Cold War: From Brinkmanship to Détente

Détente: it means an improvement in the relationship between two or more countries which have been unfriendly towards each other in the past. Détente finally replaced brinkmanship during the administration of President Richard M. Nixon (Similar to realpolitik). For US it meant dealing with other nations in a practical and flexible manner.

After a series of talks with USSR called the Strategic Arms Limitation Talks (SALT), Nixon and Brezhnev signed the SALT I Treaty. This five-year agreement limited to 1972 levels the number of intercontinental ballistic and submarine-launched missiles each country could have.

In 1975, 33 nations joined the United States and the Soviet Union in signing a commitment to détente and cooperation, the Helsinki Accords.

Détente Cools

In June 1979, Carter and Brezhnev finally signed the SALT II agreement. When the Soviets invaded Afghanistan in December of that year, however, the U.S. Congress refused to ratify SALT II. Tensions continued to mount as increasing numbers of European and Asian countries began building nuclear arsenals. Ronald Reagan announced a program—the Strategic Defense Initiative (SDI)—to protect America against enemy missiles (never implemented however). Tensions increased as U.S. activities such as arming Nicaragua’s Contras pushed the two countries even farther from détente. A transfer of power in the Soviet Union in 1985, however, brought a new policy toward the United States and the beginnings of a final thaw in the Cold War.

Situation in Russia

Gorbachev’s Reforms

The Soviet people welcomed Gorbachev’s election. At 54, he was the youngest Soviet leader since Stalin.  In 1985, he announced a policy known as glasnost, or openness. The government allowed churches to open. It released dissidents from prison and allowed the publication of books by previously banned authors. Reporters actively investigated social problems and openly criticized government officials.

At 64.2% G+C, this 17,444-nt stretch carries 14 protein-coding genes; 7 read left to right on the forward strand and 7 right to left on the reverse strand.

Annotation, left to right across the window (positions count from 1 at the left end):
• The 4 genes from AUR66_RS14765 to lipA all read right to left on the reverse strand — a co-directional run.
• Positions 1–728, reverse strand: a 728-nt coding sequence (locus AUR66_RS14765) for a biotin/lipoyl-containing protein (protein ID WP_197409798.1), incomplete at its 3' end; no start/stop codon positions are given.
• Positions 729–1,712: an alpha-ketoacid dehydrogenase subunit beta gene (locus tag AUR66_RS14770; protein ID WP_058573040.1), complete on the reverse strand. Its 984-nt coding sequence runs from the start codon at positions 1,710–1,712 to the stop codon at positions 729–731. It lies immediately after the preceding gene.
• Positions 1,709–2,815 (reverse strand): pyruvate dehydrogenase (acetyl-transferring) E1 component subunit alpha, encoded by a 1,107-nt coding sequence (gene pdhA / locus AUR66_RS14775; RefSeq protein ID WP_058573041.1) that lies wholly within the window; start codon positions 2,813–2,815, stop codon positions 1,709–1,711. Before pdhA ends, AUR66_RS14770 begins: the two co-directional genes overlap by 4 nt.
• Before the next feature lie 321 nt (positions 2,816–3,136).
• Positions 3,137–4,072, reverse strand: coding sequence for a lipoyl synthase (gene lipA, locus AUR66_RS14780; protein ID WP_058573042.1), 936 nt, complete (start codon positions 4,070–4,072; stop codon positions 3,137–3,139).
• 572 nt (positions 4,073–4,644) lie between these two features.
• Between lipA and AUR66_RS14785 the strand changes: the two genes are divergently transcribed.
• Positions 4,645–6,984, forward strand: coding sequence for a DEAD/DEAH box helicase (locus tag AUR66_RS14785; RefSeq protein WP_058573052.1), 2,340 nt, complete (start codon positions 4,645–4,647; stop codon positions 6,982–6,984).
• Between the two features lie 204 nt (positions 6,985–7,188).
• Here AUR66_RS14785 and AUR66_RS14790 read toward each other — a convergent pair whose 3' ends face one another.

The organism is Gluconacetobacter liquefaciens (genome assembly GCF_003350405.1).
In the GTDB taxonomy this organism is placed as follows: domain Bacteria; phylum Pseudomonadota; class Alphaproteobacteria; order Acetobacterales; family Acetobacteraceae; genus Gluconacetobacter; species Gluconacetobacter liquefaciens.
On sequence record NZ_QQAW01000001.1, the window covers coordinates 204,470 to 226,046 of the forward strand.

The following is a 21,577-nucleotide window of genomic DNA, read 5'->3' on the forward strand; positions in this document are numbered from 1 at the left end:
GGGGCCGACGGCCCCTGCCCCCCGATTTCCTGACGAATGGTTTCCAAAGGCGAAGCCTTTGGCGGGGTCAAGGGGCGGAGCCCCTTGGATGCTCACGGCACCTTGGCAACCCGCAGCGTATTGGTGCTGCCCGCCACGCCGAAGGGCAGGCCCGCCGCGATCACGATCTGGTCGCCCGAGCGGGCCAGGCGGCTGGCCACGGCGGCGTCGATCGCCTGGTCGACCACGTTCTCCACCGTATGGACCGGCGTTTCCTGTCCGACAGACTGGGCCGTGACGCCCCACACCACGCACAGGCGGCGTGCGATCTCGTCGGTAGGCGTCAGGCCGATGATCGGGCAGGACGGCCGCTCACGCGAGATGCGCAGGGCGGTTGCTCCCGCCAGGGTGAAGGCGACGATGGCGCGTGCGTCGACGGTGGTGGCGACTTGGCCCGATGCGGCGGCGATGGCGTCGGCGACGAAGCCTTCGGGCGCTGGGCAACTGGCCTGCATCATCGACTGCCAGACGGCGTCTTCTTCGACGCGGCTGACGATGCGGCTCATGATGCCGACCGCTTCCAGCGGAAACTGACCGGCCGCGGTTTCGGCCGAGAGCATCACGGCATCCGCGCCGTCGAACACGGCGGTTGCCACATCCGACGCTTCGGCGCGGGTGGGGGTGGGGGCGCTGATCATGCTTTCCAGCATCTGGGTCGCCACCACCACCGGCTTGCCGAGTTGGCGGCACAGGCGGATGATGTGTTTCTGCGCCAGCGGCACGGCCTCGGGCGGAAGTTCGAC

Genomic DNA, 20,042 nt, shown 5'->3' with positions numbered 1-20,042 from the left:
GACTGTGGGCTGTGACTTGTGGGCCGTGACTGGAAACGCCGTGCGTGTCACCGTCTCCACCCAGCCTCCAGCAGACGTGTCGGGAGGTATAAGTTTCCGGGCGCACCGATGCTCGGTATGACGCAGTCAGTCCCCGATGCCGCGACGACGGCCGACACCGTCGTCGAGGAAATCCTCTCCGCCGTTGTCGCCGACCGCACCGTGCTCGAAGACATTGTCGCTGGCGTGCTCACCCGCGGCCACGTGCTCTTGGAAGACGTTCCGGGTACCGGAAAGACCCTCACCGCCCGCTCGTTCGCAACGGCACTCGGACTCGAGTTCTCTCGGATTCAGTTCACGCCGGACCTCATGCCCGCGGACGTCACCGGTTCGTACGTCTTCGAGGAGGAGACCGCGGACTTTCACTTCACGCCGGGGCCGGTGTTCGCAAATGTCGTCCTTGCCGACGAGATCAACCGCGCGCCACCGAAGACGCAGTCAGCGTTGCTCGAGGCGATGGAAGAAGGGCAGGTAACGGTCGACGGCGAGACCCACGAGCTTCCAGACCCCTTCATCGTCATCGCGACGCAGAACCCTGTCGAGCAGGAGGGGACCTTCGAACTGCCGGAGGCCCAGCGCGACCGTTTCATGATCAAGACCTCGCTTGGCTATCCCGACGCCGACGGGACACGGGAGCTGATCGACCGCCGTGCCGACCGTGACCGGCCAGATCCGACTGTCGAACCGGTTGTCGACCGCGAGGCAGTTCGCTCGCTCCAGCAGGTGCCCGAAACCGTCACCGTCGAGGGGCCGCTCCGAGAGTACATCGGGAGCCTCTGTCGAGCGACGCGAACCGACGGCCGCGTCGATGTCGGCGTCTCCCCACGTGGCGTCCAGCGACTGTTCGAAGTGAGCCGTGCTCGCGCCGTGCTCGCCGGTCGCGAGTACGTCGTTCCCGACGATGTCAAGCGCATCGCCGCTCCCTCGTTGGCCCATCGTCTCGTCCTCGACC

In 1985, Gorbachev introduced the idea of Perestroika, or economic restructuring. Local managers gained greater authority over their farms and factories, and people were allowed to open small private businesses. Gorbachev’s goal was not to throw out communism, but to make the system more efficient and productive.

In 1987, he unveiled a third new policy called democratization. The plan called for the election of a new legislative body. Now, voters could choose from a list of candidates for each office. The election produced many surprises. In several places, voters chose lesser-known candidates over powerful party bosses. Voters also elected a number of outspoken reformers.

Foreign Policy: He announced a “new thinking” in foreign affairs that stressed diplomacy over force. Therefore, arms control became one of Gorbachev’s top priorities. President Reagan signed the Intermediate-Range Nuclear Forces (INF) Treaty. This treaty banned nuclear missiles with ranges of 300 to 3,400 miles. Gorbachev’s new thinking led him to urge Eastern European leaders to open up their economic and political systems.

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